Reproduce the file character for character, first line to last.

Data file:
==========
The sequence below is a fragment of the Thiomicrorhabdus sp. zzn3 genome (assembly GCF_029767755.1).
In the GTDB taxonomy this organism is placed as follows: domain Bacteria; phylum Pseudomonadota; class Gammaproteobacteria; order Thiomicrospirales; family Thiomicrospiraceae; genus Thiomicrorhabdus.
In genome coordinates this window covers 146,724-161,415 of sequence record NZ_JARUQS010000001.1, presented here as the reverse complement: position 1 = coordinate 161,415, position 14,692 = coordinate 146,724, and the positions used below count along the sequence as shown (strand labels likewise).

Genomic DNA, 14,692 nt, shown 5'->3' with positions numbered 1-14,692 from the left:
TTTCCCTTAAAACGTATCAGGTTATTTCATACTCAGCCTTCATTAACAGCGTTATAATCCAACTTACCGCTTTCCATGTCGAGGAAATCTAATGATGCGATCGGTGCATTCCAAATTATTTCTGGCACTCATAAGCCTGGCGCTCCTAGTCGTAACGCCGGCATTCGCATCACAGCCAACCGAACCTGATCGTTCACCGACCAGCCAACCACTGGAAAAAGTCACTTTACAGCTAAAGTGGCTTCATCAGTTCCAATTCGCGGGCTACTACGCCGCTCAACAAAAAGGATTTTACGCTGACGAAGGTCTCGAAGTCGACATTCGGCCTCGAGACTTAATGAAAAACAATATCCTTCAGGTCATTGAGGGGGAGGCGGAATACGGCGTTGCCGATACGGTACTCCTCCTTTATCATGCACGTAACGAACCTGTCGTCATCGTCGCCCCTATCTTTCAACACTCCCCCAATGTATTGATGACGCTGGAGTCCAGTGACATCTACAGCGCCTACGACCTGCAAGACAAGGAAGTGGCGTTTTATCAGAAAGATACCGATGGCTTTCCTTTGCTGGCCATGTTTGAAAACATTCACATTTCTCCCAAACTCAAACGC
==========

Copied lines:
The sequence below is a fragment of the Thiomicrorhabdus sp. zzn3 genome (assembly GCF_029767755.1).
In the GTDB taxonomy this organism is placed as follows: domain Bacteria; phylum Pseudomonadota; class Gammaproteobacteria; order Thiomicrospirales; family Thiomicrospiraceae; genus Thiomicrorhabdus.
In genome coordinates this window covers 146,724-161,415 of sequence record NZ_JARUQS010000001.1, presented here as the reverse complement: position 1 = coordinate 161,415, position 14,692 = coordinate 146,724, and the positions used below count along the sequence as shown (strand labels likewise).

Genomic DNA, 14,692 nt, shown 5'->3' with positions numbered 1-14,692 from the left:
TTTCCCTTAAAACGTATCAGGTTATTTCATACTCAGCCTTCATTAACAGCGTTATAATCCAACTTACCGCTTTCCATGTCGAGGAAATCTAATGATGCGATCGGTGCATTCCAAATTATTTCTGGCACTCATAAGCCTGGCGCTCCTAGTCGTAACGCCGGCATTCGCATCACAGCCAACCGAACCTGATCGTTCACCGACCAGCCAACCACTGGAAAAAGTCACTTTACAGCTAAAGTGGCTTCATCAGTTCCAATTCGCGGGCTACTACGCCGCTCAACAAAAAGGATTTTACGCTGACGAAGGTCTCGAAGTCGACATTCGGCCTCGAGACTTAATGAAAAACAATATCCTTCAGGTCATTGAGGGGGAGGCGGAATACGGCGTTGCCGATACGGTACTCCTCCTTTATCATGCACGTAACGAACCTGTCGTCATCGTCGCCCCTATCTTTCAACACTCCCCCAATGTATTGATGACGCTGGAGTCCAGTGACATCTACAGCGCCTACGACCTGCAAGACAAGGAAGTGGCGTTTTATCAGAAAGATACCGATGGCTTTCCTTTGCTGGCCATGTTTGAAAACATTCACATTTCTCCCAAACTCAAACGC